Can you alter the story so that the worms live near the bustling side-walk, not on it

Can you write the story out again with the following changes: There are no pebbles on the sidewalk

It also became clear that the images were going to have inconsistent styles and characters, which makes sense given how the technology works. I am sure there are other tools out there to help solve this problem, but I wanted to stick with ChatGPT. I tried the following prompt, to see if it would help any:

Can you do the following:

  • Generate an image for each page in the book
  • Make the image playful but simple, like a kid drew them
  • Generate all the images at the same time and in the same style

No dice, and lots of made up words!

From here, I used the following prompt, and things started moving along nicely:

Can you generate them one at a time now?

I started getting a few good images for the pages. Sometimes it did well, and sometimes, not so much. About half the time, I ended up with stuff like this, and had to keep asking to generate the image in a different way:

It was tough to get ChatGPT to avoid using words in the image. I tried a bunch of prompts like this:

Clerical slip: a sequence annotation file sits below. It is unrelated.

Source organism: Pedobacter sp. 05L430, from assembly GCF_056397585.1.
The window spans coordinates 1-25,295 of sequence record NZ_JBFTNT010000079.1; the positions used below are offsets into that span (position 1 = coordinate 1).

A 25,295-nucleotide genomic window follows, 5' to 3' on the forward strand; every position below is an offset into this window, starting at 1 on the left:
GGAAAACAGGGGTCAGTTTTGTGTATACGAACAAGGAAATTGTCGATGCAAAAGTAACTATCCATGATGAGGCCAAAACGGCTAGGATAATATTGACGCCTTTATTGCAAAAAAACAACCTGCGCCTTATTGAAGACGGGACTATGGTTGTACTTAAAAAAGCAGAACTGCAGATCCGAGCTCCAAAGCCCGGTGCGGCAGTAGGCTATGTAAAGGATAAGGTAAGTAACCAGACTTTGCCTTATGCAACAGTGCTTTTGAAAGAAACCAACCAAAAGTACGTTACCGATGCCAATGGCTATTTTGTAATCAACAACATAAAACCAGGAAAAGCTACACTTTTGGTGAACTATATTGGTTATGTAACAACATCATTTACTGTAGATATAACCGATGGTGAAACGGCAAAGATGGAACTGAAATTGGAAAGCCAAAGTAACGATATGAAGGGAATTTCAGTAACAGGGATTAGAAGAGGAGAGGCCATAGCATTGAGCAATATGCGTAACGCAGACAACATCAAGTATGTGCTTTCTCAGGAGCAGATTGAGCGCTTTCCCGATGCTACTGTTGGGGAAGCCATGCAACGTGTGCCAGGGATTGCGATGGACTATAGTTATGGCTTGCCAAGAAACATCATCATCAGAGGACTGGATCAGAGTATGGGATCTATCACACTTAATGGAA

Can you try to generate the image of page three again, in the same style as page 1 and 2. Try to avoid adding any english text, and please try to make the style of the image as similar as possible to 1 and 2

I then realized that you can ‘edit’ an image within ChatGPT. You can select a part of the image, and then ask ChatGPT to change something about that part. Highlighting the area of text, and asking to remove it, worked about half the time.

I realized there was going to be very little chance to make the images consistent across pages (e.g. same characters, same style). To try to stick within the constrained 2-hour window, I made the decision that my book would have to deal with this limitation. I’ll follow up to let you know if my kids cared.